Protecting farmland from seizure came up time and again as we talked with farmers throughout the West Bank, even when the land has not been closed off by the wall. One of GRI’s partners, the Unions of Agricultural Work Committees (UAWC), has been providing education and seedlings to local farmers’ committees in many parts of the West Bank and Gaza. We visited a few of UAWC’s sites in the field, including Bait Reema where, as part of land reclamation and economic development efforts, the UAWC farmers’ committee has distributed lemon, orange, and almond tree seedlings to the surrounding community. The Farmers’ Committee of Bait Reema was started with 20 members a year ago and has since more than doubled in size, and includes both men and women.. When asked what the advantage of having such a committee is, one member explained that, besides increasing solidarity and facilitating the fair distribution of resources, “when we work together it provides a good example and helps to defend against the occupation. We are stronger together to stand up for our rights and to defend against the occupation.”
The bottom-up planning that is a hallmark of the UAWC was vividly demonstrated by the Kuf Ein Farmers’ Committee. The first project that they chose to undertake was not the planting of productive trees, but rather 320 shade trees in the cemetery—not at all what the central UAWC staff would have chosen. But, it turned out to be a brilliant choice and demonstrates the power of local knowledge. By providing something for the whole village, the farmers’ committee won the community’s trust and grew from 5 to 23 members in just six months.
Since then, Kuf Ein farmers have gone on to plant many almond and fruit trees. One of their main focuses right now is access to water. Israel controls access to the water coming into Bait Reema and hold authority over who can dig wells. Permission is almost never given. Water is very scarce, usually coming only once a week. While a few residents have water catchments, most have to purchase water from Mekorot, the Israeli water company.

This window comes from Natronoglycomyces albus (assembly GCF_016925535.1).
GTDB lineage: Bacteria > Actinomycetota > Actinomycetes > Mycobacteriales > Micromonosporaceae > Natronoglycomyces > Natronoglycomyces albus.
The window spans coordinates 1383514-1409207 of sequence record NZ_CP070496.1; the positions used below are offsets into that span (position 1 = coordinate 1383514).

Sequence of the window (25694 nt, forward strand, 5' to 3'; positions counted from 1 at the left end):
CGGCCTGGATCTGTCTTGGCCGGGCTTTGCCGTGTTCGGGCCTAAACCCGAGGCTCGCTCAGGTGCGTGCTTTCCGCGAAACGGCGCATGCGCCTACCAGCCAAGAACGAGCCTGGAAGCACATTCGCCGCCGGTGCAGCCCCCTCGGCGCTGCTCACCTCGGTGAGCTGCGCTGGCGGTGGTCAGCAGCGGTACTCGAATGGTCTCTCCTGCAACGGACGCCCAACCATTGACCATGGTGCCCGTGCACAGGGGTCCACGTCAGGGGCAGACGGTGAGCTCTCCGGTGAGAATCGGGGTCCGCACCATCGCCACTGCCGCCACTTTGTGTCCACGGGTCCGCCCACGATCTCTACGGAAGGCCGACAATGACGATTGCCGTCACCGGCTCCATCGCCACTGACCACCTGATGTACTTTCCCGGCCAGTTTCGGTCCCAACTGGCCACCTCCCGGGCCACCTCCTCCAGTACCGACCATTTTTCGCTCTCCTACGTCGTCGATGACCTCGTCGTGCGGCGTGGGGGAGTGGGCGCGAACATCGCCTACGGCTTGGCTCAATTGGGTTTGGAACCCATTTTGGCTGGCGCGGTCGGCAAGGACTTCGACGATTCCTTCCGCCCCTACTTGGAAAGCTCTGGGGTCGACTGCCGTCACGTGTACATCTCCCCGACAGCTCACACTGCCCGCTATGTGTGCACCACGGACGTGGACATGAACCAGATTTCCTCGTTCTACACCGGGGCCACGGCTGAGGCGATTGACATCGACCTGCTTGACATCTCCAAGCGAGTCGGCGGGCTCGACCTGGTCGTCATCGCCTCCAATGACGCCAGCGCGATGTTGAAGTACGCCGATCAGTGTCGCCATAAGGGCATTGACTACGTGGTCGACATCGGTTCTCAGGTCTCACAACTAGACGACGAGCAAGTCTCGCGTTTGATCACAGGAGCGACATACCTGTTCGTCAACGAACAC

Our last field meeting near Kuf Ein was with Afeet Said Barghouti, who had discovered Israeli settlers picnicking on his farm land at night—the first step to occupying the land. As a result, he is building a house on the land and has already moved his family from town to the half-finished house to better protect his land. With UAWC’s help he has also intensively planted his land to prevent its seizure.
Altogether, between the two villages, over 2500 UAWC seedlings have been planted in the last year. In addition, UAWC has provided training to farmers in improved planting techniques, how to produce export quality olive oil, and in how to advocate more effectively for their rights.
We also visited with the Palestinian Farmers Union, a secular and non-partisan organization with more than 9,800 members in Gaza and the West Bank, was started by GRI’s partner the Palestinian Agricultural Relief Committee (PARC) to advocate for the rights of farmers. They have recently applied to join La Via Campesina, an international farmer’s rights organization with members in more than 60 countries. They hope that through Via Campesina they will be able to build international support for Palestinian farmers who unite with Via Campesina’s demands for equitable access to land, water and other resources within a universal human rights framework.11 This seems to express the desires of all the farmers with whom we met in Palestine, as well as the Palestinian farmers who are citizens of Israel.
Second class citizens: Palestinian farmers in Israel